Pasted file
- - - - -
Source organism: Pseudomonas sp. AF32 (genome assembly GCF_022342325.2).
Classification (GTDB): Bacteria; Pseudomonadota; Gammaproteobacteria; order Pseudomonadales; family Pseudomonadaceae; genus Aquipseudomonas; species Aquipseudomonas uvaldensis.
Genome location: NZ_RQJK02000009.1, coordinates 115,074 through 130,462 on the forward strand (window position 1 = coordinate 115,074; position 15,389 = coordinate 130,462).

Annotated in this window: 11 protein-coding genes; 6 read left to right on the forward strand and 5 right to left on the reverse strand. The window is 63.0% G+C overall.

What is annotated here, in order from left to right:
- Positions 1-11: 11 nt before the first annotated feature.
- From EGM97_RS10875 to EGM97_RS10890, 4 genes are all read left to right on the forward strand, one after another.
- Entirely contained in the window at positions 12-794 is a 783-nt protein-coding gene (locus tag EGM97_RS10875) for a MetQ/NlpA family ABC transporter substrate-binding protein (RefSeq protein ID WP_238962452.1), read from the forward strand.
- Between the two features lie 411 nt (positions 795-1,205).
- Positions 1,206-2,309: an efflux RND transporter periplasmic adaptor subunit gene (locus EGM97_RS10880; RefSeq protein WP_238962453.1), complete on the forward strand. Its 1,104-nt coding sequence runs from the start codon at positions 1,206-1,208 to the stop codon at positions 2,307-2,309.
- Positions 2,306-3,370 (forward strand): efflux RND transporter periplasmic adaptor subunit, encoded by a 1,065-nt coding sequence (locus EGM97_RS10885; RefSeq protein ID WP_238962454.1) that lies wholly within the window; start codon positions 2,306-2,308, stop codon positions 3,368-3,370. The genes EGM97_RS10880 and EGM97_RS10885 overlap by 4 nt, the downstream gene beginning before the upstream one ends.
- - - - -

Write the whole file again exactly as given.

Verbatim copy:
Source organism: Pseudomonas sp. AF32 (genome assembly GCF_022342325.2).
Classification (GTDB): Bacteria; Pseudomonadota; Gammaproteobacteria; order Pseudomonadales; family Pseudomonadaceae; genus Aquipseudomonas; species Aquipseudomonas uvaldensis.
Genome location: NZ_RQJK02000009.1, coordinates 115,074 through 130,462 on the forward strand (window position 1 = coordinate 115,074; position 15,389 = coordinate 130,462).

Annotated in this window: 11 protein-coding genes; 6 read left to right on the forward strand and 5 right to left on the reverse strand. The window is 63.0% G+C overall.

What is annotated here, in order from left to right:
- Positions 1-11: 11 nt before the first annotated feature.
- From EGM97_RS10875 to EGM97_RS10890, 4 genes are all read left to right on the forward strand, one after another.
- Entirely contained in the window at positions 12-794 is a 783-nt protein-coding gene (locus tag EGM97_RS10875) for a MetQ/NlpA family ABC transporter substrate-binding protein (RefSeq protein ID WP_238962452.1), read from the forward strand.
- Between the two features lie 411 nt (positions 795-1,205).
- Positions 1,206-2,309: an efflux RND transporter periplasmic adaptor subunit gene (locus EGM97_RS10880; RefSeq protein WP_238962453.1), complete on the forward strand. Its 1,104-nt coding sequence runs from the start codon at positions 1,206-1,208 to the stop codon at positions 2,307-2,309.
- Positions 2,306-3,370 (forward strand): efflux RND transporter periplasmic adaptor subunit, encoded by a 1,065-nt coding sequence (locus EGM97_RS10885; RefSeq protein ID WP_238962454.1) that lies wholly within the window; start codon positions 2,306-2,308, stop codon positions 3,368-3,370. The genes EGM97_RS10880 and EGM97_RS10885 overlap by 4 nt, the downstream gene beginning before the upstream one ends.